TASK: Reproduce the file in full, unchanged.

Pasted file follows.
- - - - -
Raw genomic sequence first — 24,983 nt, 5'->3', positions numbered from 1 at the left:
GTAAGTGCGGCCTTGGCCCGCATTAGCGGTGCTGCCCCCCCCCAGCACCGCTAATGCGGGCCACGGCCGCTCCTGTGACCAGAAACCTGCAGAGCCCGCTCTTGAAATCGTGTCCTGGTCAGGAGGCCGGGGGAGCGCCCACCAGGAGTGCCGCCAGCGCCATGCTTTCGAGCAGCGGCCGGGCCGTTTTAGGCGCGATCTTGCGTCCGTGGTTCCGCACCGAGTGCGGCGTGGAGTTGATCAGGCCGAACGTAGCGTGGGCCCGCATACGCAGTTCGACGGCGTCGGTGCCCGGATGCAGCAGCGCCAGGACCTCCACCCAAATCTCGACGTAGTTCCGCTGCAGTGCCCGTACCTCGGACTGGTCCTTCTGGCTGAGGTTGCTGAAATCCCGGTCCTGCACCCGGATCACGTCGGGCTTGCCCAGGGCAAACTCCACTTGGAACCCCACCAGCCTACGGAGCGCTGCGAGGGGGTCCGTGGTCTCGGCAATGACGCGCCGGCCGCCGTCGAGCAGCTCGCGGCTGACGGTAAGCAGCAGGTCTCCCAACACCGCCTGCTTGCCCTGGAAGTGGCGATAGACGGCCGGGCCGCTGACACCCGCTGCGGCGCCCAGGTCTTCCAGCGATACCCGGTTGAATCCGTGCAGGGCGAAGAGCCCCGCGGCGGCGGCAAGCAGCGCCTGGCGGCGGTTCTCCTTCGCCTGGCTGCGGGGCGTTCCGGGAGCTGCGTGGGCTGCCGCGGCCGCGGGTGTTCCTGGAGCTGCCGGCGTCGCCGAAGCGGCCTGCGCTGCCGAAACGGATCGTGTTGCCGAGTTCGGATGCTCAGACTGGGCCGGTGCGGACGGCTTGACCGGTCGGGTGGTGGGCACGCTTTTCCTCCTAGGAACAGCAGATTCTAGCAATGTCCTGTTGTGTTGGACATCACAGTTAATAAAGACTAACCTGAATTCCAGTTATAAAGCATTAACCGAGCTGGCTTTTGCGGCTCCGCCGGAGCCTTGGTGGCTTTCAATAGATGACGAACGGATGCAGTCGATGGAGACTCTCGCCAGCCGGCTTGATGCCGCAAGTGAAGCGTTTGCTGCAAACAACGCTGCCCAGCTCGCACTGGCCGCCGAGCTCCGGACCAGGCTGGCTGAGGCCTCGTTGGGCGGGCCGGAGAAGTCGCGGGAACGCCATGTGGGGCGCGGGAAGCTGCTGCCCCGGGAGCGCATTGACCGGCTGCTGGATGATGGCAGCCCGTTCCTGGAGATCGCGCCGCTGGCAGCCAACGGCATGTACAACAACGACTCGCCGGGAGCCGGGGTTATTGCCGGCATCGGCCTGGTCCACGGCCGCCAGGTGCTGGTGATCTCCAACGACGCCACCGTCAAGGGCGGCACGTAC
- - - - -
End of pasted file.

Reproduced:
Raw genomic sequence first — 24,983 nt, 5'->3', positions numbered from 1 at the left:
GTAAGTGCGGCCTTGGCCCGCATTAGCGGTGCTGCCCCCCCCCAGCACCGCTAATGCGGGCCACGGCCGCTCCTGTGACCAGAAACCTGCAGAGCCCGCTCTTGAAATCGTGTCCTGGTCAGGAGGCCGGGGGAGCGCCCACCAGGAGTGCCGCCAGCGCCATGCTTTCGAGCAGCGGCCGGGCCGTTTTAGGCGCGATCTTGCGTCCGTGGTTCCGCACCGAGTGCGGCGTGGAGTTGATCAGGCCGAACGTAGCGTGGGCCCGCATACGCAGTTCGACGGCGTCGGTGCCCGGATGCAGCAGCGCCAGGACCTCCACCCAAATCTCGACGTAGTTCCGCTGCAGTGCCCGTACCTCGGACTGGTCCTTCTGGCTGAGGTTGCTGAAATCCCGGTCCTGCACCCGGATCACGTCGGGCTTGCCCAGGGCAAACTCCACTTGGAACCCCACCAGCCTACGGAGCGCTGCGAGGGGGTCCGTGGTCTCGGCAATGACGCGCCGGCCGCCGTCGAGCAGCTCGCGGCTGACGGTAAGCAGCAGGTCTCCCAACACCGCCTGCTTGCCCTGGAAGTGGCGATAGACGGCCGGGCCGCTGACACCCGCTGCGGCGCCCAGGTCTTCCAGCGATACCCGGTTGAATCCGTGCAGGGCGAAGAGCCCCGCGGCGGCGGCAAGCAGCGCCTGGCGGCGGTTCTCCTTCGCCTGGCTGCGGGGCGTTCCGGGAGCTGCGTGGGCTGCCGCGGCCGCGGGTGTTCCTGGAGCTGCCGGCGTCGCCGAAGCGGCCTGCGCTGCCGAAACGGATCGTGTTGCCGAGTTCGGATGCTCAGACTGGGCCGGTGCGGACGGCTTGACCGGTCGGGTGGTGGGCACGCTTTTCCTCCTAGGAACAGCAGATTCTAGCAATGTCCTGTTGTGTTGGACATCACAGTTAATAAAGACTAACCTGAATTCCAGTTATAAAGCATTAACCGAGCTGGCTTTTGCGGCTCCGCCGGAGCCTTGGTGGCTTTCAATAGATGACGAACGGATGCAGTCGATGGAGACTCTCGCCAGCCGGCTTGATGCCGCAAGTGAAGCGTTTGCTGCAAACAACGCTGCCCAGCTCGCACTGGCCGCCGAGCTCCGGACCAGGCTGGCTGAGGCCTCGTTGGGCGGGCCGGAGAAGTCGCGGGAACGCCATGTGGGGCGCGGGAAGCTGCTGCCCCGGGAGCGCATTGACCGGCTGCTGGATGATGGCAGCCCGTTCCTGGAGATCGCGCCGCTGGCAGCCAACGGCATGTACAACAACGACTCGCCGGGAGCCGGGGTTATTGCCGGCATCGGCCTGGTCCACGGCCGCCAGGTGCTGGTGATCTCCAACGACGCCACCGTCAAGGGCGGCACGTAC